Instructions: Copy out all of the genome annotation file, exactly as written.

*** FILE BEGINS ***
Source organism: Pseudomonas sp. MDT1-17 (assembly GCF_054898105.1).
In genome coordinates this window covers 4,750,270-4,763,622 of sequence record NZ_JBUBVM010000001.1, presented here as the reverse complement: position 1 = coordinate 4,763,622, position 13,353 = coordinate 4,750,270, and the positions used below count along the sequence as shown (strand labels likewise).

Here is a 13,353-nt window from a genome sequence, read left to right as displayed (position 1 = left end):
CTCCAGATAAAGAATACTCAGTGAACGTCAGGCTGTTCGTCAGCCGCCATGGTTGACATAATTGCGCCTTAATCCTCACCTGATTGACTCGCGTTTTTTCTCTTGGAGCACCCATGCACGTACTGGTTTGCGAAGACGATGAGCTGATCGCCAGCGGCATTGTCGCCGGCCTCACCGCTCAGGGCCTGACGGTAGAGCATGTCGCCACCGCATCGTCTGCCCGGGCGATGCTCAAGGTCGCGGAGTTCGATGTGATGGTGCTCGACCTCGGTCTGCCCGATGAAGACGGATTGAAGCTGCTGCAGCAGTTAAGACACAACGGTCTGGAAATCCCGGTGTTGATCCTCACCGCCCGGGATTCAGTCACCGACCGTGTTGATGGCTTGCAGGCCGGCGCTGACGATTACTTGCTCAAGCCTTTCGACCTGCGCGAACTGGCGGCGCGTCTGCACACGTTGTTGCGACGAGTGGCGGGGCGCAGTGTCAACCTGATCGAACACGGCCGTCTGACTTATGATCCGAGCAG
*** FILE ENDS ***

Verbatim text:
Source organism: Pseudomonas sp. MDT1-17 (assembly GCF_054898105.1).
In genome coordinates this window covers 4,750,270-4,763,622 of sequence record NZ_JBUBVM010000001.1, presented here as the reverse complement: position 1 = coordinate 4,763,622, position 13,353 = coordinate 4,750,270, and the positions used below count along the sequence as shown (strand labels likewise).

Here is a 13,353-nt window from a genome sequence, read left to right as displayed (position 1 = left end):
CTCCAGATAAAGAATACTCAGTGAACGTCAGGCTGTTCGTCAGCCGCCATGGTTGACATAATTGCGCCTTAATCCTCACCTGATTGACTCGCGTTTTTTCTCTTGGAGCACCCATGCACGTACTGGTTTGCGAAGACGATGAGCTGATCGCCAGCGGCATTGTCGCCGGCCTCACCGCTCAGGGCCTGACGGTAGAGCATGTCGCCACCGCATCGTCTGCCCGGGCGATGCTCAAGGTCGCGGAGTTCGATGTGATGGTGCTCGACCTCGGTCTGCCCGATGAAGACGGATTGAAGCTGCTGCAGCAGTTAAGACACAACGGTCTGGAAATCCCGGTGTTGATCCTCACCGCCCGGGATTCAGTCACCGACCGTGTTGATGGCTTGCAGGCCGGCGCTGACGATTACTTGCTCAAGCCTTTCGACCTGCGCGAACTGGCGGCGCGTCTGCACACGTTGTTGCGACGAGTGGCGGGGCGCAGTGTCAACCTGATCGAACACGGCCGTCTGACTTATGATCCGAGCAG